In a dispute like this one, it makes sense for the employers to use every legal option they have to increase the pressure on their opponents. If Amcu wants to use violence (which it denies) then it makes sense to respond through law. It doesn't seem like Amplats really wants to get money out of Amcu, but it could well force the union to reveal its finances. Amid strong rumours that it has an income of R10 million a month from its members, that could well force its leader Joseph Mathunjwa to make a few hasty explanations.
What is interesting here is that in all the disputes between mines and the National Union of Mineworkers, these strategies have never been used by the employers before. Time and time again, we've had orders from the Labour Court that unions must not use violence, that they cannot occupy working areas, that they must abide by the law. Time and time again, they've broken those orders. And yet it's only now that someone is actually going to take action.
Why? And is the answer to that question linked to the fact that, in the past, government played a certain role in these strikes? It has also been said that business perhaps felt it got a raw deal from government during these disputes. Government ministers could not really claim neutrality, when they ruled as part of an alliance that included those unions. Amcu is not part of Cosatu, and thus the rules have changed.
This means that in future strikes, an ANC government could play more of a neutral role. It may find itself with its interests aligned more with the mine owners than with the mineworkers. Ministers might think that it's worth more to them to project the right international image, to protect the currency and the economy more generally, than to pressure employers to bow down to a union that is part of a political formation that is opposed to them anyway.
This could be extended even further. Business has complained before that during negotiations over labour laws at Nedlac, it's often ignored, because it's simply outvoted. Government has generally gone with labour. This means that what happens at Nedlac itself starts to change. Government might be forced to become more neutral, and be more about governing for the whole country, than for the interests of a certain union federation.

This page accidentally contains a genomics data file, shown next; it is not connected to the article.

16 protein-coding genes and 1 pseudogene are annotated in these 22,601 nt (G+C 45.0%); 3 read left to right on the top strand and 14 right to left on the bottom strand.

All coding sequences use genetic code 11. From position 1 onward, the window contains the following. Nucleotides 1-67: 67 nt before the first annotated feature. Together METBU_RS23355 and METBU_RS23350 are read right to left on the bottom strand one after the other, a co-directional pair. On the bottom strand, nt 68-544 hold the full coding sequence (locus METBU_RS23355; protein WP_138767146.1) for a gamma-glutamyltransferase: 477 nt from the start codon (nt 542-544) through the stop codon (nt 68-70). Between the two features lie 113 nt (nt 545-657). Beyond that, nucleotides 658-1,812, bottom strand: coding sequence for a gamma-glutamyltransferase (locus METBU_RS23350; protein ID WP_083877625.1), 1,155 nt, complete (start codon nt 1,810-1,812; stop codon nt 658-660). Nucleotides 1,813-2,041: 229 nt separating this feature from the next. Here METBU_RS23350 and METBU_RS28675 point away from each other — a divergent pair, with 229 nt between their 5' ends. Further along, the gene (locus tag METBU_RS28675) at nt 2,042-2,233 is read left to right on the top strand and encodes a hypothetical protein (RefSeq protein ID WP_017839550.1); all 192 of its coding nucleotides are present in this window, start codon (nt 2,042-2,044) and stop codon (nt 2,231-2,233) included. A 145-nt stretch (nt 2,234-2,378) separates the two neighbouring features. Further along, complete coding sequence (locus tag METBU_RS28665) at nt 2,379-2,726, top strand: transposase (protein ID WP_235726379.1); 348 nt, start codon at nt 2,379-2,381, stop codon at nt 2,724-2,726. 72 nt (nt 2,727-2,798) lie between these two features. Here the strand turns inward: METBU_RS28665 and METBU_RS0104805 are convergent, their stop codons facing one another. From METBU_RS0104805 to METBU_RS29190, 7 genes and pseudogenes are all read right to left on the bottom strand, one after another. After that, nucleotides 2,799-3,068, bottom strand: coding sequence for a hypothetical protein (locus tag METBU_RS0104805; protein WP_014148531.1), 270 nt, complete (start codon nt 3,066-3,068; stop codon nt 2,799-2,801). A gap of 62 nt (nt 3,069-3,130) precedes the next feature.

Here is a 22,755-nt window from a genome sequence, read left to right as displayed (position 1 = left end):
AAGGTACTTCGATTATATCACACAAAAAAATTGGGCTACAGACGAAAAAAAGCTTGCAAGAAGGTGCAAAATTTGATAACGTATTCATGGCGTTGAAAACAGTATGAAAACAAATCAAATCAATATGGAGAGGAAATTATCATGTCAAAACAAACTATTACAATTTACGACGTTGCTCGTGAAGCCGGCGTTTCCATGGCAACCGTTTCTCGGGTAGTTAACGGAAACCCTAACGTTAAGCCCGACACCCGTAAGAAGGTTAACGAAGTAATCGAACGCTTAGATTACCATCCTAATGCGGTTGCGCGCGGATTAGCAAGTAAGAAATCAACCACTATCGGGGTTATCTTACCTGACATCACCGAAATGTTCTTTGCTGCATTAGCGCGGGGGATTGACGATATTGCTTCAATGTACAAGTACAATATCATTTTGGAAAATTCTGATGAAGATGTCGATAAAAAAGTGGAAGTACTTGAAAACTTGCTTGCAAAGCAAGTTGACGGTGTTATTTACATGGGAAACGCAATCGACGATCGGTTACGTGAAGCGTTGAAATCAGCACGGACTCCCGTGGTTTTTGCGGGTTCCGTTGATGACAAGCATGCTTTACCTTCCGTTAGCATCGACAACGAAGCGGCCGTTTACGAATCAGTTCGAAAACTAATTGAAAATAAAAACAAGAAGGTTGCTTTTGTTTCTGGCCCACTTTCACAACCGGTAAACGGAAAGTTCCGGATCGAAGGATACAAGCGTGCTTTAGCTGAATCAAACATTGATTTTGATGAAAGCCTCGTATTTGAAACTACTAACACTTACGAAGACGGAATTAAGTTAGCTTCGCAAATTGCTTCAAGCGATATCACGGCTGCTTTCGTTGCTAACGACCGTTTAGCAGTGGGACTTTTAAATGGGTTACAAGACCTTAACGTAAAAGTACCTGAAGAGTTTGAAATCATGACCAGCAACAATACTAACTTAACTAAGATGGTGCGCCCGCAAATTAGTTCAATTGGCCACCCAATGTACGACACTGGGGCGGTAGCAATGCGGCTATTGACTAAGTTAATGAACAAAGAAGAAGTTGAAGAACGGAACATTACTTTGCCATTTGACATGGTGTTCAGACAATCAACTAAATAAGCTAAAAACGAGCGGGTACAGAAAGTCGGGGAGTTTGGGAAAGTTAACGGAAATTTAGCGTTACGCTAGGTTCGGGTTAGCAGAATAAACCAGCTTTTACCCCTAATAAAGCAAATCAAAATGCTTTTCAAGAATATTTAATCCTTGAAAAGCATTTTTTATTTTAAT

However, that's the simple part of this equation. Because within all of this, we will have unions competing for members. And in the current South African context, as a certain Mr Malema will tell you, the best way to market yourself is to be radical. The more you promise, the more members you might get. Which means you could have unions all demanding higher wages in competition with each other.
Then, once they've made those promises, the pressure will be on them to deliver. In this scenario, strikes will last longer, and be bitter and violent.
There are also other scenarios. Government might intervene earlier and more often. If tensions rise to a point where a strike lasts a very long time, but the employer is seen to win after firing thousands of workers and actually making the decision stick, perhaps a less radical union will suddenly become more attractive.
It's difficult to say. But in a year in which so much seems to be realigning, this is a series of dynamics that are sowing the seeds of industrial relations for many years to come.
Stephen Grootes is the senior political reporter for Eyewitness News, and the host of the Midday Report. Both the NUM and Amcu feature in his book 'SA Politics Unspun'. Nedlac just gets a mention, because nothing ever seems to happen there.
This column appeared on _ Daily Maverick_.